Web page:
Being the only person to hold a particular opinion or point of view within an organization cannot be easy. Do the following sound like familiar stories? Can you picture yourself or one of your risk management colleagues as the hero or heroine? Or better yet, as a Risk & Insurance® Risk All Star?


One risk manager took a job with a company that was being spun off, and the risk management program, which was built for a much larger company, was not a good fit for the spun-off company.
Rather than sink into inertia, this risk manager took the bull by the horns and began an aggressive company intranet campaign to instill better safety and other risk management practices throughout the organization.

The risk manager, 2017 Risk All Star Michelle Bennett of Cable One, also changed some long-standing brokerage relationships that weren’t a good fit for the risk management and insurance program. In her first year on the job she produced premium savings and in her second year is in the process of introducing ERM company-wide.

Or perhaps this one rings a bell. The news is trickling out that a company is poised to dramatically expand, increasing the workforce three- or four-fold. Having this knowledge with certainty would be a great benefit to a risk manager, who could begin girding safety, workers’ comp and related programs accordingly. But things sometimes don’t work that way, do they? Sometimes the risk manager is one of the last people to know.

The Risk All Star Award recognizes at its core, creativity, perseverance and passion. The 13 winners of this year’s award all displayed those traits in abundance.

In the case of 2017 Risk All Star winner Steve Richards of the Coca-Cola Bottling Company, the news of an expansion spurred him to action. He completely overhauled the company’s workers’ compensation program and streamlined its claim management system. The results, even with a much higher headcount, were reduced legal costs, better return-to-work experiences for injured workers and a host of other improvements and savings.

The Risk All Star Award recognizes at its core, creativity, perseverance and passion. The 13 winners of this year’s award all displayed those traits in abundance. Sometimes it took years for a particular risk solution, as promoted by a risk manager, to find acceptance.

In other cases a risk manager got so excited about a solution, they never even considered getting turned down. They just kept pushing until they carried the day.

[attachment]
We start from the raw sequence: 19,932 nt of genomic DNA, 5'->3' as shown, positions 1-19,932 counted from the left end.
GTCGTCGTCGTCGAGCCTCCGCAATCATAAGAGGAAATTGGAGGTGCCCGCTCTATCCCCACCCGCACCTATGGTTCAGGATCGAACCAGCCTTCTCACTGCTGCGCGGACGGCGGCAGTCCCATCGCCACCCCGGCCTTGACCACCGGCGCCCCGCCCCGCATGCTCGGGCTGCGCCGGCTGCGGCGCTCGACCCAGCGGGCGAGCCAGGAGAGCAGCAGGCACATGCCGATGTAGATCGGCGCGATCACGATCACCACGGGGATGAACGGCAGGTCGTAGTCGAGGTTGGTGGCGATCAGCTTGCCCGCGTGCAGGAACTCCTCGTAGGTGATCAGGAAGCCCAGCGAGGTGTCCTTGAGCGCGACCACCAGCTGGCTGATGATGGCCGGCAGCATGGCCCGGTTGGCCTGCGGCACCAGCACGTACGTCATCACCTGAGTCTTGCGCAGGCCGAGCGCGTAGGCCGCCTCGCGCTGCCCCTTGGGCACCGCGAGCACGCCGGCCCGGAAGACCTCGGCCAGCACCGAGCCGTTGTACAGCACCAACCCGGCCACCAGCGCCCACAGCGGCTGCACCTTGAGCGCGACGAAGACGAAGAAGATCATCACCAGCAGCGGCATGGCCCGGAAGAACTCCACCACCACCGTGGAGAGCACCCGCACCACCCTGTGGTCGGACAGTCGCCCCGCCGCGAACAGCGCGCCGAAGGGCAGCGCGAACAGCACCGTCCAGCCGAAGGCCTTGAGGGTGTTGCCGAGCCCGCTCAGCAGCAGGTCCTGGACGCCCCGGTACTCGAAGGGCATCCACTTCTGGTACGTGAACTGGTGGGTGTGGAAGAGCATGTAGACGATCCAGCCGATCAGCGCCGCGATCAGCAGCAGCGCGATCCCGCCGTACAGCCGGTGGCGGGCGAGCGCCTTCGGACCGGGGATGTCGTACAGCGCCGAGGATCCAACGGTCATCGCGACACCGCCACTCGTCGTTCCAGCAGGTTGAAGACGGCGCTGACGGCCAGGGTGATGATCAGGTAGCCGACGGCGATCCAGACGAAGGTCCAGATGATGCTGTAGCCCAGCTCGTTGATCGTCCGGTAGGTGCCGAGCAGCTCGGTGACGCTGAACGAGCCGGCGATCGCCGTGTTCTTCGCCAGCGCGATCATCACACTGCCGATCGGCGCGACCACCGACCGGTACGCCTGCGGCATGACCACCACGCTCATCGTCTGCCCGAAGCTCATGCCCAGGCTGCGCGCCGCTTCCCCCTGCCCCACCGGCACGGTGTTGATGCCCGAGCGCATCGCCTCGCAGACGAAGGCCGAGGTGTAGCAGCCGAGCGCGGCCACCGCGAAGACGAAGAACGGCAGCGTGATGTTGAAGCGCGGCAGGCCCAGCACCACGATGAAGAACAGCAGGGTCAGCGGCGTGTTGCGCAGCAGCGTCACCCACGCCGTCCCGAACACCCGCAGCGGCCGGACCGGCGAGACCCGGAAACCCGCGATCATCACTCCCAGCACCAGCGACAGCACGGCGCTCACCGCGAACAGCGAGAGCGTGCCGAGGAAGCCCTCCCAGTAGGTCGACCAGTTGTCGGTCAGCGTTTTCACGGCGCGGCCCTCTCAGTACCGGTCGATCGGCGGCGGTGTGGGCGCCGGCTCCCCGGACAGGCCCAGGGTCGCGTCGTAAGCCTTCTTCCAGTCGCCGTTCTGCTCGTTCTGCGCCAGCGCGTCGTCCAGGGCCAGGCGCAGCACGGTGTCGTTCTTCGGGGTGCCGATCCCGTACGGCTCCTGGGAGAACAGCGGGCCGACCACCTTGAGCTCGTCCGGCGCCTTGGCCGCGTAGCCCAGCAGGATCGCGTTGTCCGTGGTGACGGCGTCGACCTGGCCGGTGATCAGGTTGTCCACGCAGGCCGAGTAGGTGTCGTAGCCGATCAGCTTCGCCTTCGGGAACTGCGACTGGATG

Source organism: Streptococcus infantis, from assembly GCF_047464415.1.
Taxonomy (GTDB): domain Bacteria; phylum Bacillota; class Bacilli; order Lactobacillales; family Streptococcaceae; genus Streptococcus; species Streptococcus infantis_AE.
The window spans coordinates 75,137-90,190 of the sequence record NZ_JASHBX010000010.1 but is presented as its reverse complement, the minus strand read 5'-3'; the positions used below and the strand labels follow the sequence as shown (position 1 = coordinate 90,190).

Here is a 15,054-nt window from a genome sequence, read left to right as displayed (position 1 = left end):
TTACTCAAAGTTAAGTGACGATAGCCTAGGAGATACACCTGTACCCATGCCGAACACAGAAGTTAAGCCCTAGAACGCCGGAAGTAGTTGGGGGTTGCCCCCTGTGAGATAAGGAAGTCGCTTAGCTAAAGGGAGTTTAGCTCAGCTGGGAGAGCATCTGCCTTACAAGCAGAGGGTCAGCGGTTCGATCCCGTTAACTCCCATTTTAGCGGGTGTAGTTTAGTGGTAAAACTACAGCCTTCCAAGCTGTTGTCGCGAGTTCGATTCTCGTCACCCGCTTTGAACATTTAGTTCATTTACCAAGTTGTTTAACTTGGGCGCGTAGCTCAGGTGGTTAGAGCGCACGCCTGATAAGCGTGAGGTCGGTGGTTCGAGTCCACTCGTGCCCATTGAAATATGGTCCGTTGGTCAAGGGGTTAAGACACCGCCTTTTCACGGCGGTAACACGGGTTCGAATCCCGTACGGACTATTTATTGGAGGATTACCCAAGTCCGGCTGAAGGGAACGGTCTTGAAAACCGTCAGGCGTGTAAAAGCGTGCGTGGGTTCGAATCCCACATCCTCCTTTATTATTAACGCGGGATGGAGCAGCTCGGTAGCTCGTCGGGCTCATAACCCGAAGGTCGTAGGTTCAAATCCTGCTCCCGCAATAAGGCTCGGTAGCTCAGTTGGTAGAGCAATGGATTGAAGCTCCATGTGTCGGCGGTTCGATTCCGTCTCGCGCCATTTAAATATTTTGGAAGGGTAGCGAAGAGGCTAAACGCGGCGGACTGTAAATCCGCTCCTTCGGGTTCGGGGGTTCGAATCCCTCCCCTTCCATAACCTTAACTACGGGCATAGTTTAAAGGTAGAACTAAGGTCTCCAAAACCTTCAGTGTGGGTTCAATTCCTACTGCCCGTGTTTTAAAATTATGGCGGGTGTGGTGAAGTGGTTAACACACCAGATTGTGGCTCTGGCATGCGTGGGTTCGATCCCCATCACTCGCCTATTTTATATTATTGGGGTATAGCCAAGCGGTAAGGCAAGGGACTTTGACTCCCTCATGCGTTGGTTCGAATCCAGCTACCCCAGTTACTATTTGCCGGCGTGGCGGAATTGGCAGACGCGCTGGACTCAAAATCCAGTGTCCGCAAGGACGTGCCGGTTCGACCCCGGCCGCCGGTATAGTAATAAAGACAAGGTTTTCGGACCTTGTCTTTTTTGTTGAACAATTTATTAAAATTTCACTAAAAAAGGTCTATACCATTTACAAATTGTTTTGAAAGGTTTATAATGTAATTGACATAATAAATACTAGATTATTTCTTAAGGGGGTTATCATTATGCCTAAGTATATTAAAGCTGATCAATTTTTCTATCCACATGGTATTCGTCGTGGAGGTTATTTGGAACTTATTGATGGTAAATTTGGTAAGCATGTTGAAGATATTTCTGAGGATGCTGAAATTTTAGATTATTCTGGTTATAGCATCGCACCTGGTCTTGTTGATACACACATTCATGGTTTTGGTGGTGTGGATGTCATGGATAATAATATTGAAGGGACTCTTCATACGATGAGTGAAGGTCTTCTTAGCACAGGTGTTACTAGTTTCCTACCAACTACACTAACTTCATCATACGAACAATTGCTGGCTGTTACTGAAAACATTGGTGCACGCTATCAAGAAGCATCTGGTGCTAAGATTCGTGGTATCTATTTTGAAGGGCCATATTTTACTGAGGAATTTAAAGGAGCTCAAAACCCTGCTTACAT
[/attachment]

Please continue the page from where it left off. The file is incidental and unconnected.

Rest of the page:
Butler University’s Zach Finn became obsessive about what he felt was a lackluster effort on the part of the insurance industry to bring in new talent. The former risk manager for the J.M. Smucker Co. settled on the creation of a student-run captive to give his risk management students the experience they would need to get hired right out of college.

The result was a better risk management program for the university’s College of Liberal Arts and Sciences, and immediate traction in the job market for Finn’s students.

A few of our Risk All Stars told us that the results they are achieving were decades in the making. Only by year-in, year-out dedication to gaining transparency about her co-op’s risks and learning more and more about her various insurance carriers, did Growmark Inc.’s Faith Cring create a stalwart risk management and insurance program that is the envy of the agricultural sector. Now she’s been with some of her insurance carriers more than 20 years — some more than 30 years.

Having the right idea and not having a home for it can be a lonely, frustrating experience. Having the creativity, the passion and perhaps, most importantly, the perseverance to see it through and get great results makes you a Risk All Star. &


Risk All Stars stand out from their peers by overcoming challenges through exceptional problem solving, creativity, perseverance and passion.

See the complete list of 2017 Risk All Stars.

Dan Reynolds is editor-in-chief of Risk & Insurance. He can be reached at [email protected]